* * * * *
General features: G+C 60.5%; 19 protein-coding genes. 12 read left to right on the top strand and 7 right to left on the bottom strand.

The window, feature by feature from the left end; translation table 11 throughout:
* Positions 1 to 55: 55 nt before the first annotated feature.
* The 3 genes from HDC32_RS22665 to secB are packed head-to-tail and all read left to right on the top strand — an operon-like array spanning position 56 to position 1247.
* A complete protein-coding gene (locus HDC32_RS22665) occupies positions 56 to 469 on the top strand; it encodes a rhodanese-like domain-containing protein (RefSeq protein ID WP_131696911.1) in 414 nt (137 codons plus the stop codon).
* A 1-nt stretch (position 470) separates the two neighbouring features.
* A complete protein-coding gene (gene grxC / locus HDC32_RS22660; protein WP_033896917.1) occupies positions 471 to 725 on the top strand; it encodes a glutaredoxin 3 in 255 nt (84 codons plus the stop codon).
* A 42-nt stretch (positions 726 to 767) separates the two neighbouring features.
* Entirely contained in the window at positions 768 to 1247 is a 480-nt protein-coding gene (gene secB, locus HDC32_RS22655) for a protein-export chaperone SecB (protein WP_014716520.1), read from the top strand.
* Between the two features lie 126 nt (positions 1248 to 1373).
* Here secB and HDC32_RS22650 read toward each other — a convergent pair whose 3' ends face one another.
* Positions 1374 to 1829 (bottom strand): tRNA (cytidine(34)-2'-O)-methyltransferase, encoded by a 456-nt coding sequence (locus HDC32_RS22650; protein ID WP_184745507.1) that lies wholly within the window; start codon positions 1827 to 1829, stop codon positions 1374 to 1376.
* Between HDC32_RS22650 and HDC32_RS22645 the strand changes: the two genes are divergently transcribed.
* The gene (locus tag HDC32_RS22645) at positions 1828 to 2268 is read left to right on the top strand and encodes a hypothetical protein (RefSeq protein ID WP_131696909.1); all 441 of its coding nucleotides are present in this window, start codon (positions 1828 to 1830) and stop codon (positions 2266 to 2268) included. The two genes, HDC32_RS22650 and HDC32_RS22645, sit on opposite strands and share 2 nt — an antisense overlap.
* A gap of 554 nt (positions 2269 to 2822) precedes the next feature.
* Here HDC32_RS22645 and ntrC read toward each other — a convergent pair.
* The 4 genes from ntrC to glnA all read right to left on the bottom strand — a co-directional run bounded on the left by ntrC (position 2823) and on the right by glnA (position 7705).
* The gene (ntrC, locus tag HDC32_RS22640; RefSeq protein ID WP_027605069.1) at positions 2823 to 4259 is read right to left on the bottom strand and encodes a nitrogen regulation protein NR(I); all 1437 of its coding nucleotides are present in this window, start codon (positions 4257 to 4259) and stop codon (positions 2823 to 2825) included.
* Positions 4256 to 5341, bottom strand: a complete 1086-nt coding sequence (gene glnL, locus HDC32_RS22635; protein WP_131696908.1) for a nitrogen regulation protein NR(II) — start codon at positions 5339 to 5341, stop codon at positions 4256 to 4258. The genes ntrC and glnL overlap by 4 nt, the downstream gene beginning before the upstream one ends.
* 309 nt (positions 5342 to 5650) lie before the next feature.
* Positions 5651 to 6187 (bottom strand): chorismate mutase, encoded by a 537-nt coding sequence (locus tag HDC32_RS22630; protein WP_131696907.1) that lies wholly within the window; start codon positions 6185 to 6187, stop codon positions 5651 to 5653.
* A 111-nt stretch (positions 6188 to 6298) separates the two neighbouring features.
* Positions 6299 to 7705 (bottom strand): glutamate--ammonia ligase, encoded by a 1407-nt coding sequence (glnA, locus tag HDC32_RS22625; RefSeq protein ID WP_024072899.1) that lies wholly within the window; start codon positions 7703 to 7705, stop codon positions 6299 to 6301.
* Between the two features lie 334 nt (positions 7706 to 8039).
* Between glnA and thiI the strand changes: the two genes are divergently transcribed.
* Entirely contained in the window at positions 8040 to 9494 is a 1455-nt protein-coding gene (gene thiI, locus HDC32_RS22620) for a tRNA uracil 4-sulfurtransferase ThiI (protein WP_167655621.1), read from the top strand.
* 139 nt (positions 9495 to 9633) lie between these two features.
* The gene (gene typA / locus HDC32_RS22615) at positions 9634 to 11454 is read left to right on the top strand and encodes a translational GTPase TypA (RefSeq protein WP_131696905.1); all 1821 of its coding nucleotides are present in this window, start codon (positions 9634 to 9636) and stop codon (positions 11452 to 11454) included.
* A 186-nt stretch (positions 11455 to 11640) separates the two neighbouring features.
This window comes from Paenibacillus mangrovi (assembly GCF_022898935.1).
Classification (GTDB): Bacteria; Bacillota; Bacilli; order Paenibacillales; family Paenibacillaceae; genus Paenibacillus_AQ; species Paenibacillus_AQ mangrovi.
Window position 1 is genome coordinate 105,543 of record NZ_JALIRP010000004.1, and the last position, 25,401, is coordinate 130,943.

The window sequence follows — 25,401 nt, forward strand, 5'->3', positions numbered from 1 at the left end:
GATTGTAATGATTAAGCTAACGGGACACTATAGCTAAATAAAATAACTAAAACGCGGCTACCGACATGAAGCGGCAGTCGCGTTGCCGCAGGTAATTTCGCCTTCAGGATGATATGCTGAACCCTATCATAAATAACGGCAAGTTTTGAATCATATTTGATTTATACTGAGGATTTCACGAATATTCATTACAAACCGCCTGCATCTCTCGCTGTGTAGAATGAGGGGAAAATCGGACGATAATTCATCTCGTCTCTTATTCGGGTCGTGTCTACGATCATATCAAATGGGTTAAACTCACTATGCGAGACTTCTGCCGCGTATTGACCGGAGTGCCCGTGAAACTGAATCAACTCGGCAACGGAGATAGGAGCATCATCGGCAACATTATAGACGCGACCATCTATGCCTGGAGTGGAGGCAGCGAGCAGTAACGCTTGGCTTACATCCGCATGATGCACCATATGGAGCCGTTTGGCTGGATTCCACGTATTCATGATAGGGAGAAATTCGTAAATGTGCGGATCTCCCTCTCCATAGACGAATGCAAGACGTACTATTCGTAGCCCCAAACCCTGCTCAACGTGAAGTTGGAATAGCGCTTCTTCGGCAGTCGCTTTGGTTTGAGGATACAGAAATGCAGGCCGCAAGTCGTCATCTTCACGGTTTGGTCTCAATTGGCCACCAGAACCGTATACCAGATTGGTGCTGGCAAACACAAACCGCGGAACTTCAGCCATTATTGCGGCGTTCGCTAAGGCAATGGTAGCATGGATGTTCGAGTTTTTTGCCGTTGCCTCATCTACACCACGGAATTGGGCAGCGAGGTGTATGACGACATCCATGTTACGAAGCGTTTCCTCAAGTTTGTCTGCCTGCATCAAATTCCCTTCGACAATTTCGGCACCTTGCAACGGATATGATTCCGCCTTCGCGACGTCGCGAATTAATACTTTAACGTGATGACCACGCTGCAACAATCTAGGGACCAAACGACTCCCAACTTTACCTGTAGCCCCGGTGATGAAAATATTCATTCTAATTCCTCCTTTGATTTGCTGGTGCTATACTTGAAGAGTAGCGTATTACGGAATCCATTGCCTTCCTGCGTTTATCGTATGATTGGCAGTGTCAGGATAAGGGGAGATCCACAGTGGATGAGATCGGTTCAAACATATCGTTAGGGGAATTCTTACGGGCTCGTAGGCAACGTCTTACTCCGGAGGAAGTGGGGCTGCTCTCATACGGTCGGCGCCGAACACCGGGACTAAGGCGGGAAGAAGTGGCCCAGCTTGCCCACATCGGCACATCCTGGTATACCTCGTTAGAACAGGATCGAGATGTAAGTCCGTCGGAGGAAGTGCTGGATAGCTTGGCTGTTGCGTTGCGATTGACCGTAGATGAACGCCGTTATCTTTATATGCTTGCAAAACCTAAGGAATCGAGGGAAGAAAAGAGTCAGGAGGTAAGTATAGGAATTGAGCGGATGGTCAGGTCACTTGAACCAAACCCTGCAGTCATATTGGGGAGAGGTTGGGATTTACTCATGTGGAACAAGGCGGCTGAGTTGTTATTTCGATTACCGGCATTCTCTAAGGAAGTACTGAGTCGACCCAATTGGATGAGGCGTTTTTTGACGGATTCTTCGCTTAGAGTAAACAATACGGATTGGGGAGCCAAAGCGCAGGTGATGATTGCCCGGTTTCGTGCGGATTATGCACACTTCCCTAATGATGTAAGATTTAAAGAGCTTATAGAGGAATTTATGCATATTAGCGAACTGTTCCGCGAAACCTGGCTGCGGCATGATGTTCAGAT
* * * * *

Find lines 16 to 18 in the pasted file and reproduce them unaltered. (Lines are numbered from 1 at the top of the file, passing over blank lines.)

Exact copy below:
* Here HDC32_RS22645 and ntrC read toward each other — a convergent pair.
* The 4 genes from ntrC to glnA all read right to left on the bottom strand — a co-directional run bounded on the left by ntrC (position 2823) and on the right by glnA (position 7705).
* The gene (ntrC, locus tag HDC32_RS22640; RefSeq protein ID WP_027605069.1) at positions 2823 to 4259 is read right to left on the bottom strand and encodes a nitrogen regulation protein NR(I); all 1437 of its coding nucleotides are present in this window, start codon (positions 4257 to 4259) and stop codon (positions 2823 to 2825) included.